Glamour (South Africa) - - LIVE -

“Be­ing a global hu­man­i­tar­ian means do­ing phil­an­thropic work all over, as a cit­i­zen of the world. I place in high re­gard any­one who is will­ing to give of them­selves un­selfishly to help some­one else. As hu­man be­ings, we need each other in or­der to sur­vive, so when I see some­one in need, I can’t sit and fold my arms and say ev­ery­thing is go­ing to be OK, when I can clearly see that it isn’t. It doesn’t mat­ter who you are or where you are, you don’t even have to be rich to as­sist some­one who is in need.” – YVONNE CHAKA CHAKA, hu­man­i­tar­ian, singer and song­writer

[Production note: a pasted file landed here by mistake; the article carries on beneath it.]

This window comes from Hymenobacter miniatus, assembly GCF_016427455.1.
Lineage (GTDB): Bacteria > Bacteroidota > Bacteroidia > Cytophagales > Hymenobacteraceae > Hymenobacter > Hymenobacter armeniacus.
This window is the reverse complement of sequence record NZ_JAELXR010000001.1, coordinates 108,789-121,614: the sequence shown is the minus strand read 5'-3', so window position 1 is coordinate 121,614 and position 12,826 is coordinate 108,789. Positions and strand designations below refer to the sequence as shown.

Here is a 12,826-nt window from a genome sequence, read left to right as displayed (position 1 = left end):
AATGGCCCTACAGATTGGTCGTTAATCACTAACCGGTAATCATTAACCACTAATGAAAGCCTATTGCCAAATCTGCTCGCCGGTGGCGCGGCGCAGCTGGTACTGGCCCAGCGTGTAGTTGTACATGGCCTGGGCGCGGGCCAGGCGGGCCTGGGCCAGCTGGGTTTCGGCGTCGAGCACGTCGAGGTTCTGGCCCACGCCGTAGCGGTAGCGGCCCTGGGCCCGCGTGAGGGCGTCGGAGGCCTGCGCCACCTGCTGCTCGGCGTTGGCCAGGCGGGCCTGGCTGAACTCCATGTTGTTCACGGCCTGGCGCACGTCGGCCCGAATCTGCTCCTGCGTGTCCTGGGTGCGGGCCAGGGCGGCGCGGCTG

“I think be­ing a hu­man­i­tar­ian is such a self­less thing to be, purely be­cause giv­ing of your­self is truly lib­er­at­ing. It be­comes ad­dic­tive, that feel­ing you get when do­ing some­thing for some­one else is in­de­scrib­able. Think about it: when last have you done a small act of kind­ness for an­other per­son? Wasn’t it won­der­ful? I’ve al­ways won­dered whether it’s pos­si­ble for one hu­man be­ing to change the world. Just think­ing about it brings im­pos­si­bil­i­ties to mind. If only we all knew that a sin­gle act of kind­ness can change some­one’s world. Maya An­gelou said, ‘If we give cheer­fully and ac­cept grate­fully, ev­ery­one is blessed.’ And I couldn’t agree more. Isn’t it bet­ter to light one can­dle in the dark than to not see at all?” – DR ROLENE STRAUSS, hu­man­i­tar­ian, med­i­cal doc­tor and Miss World 2014

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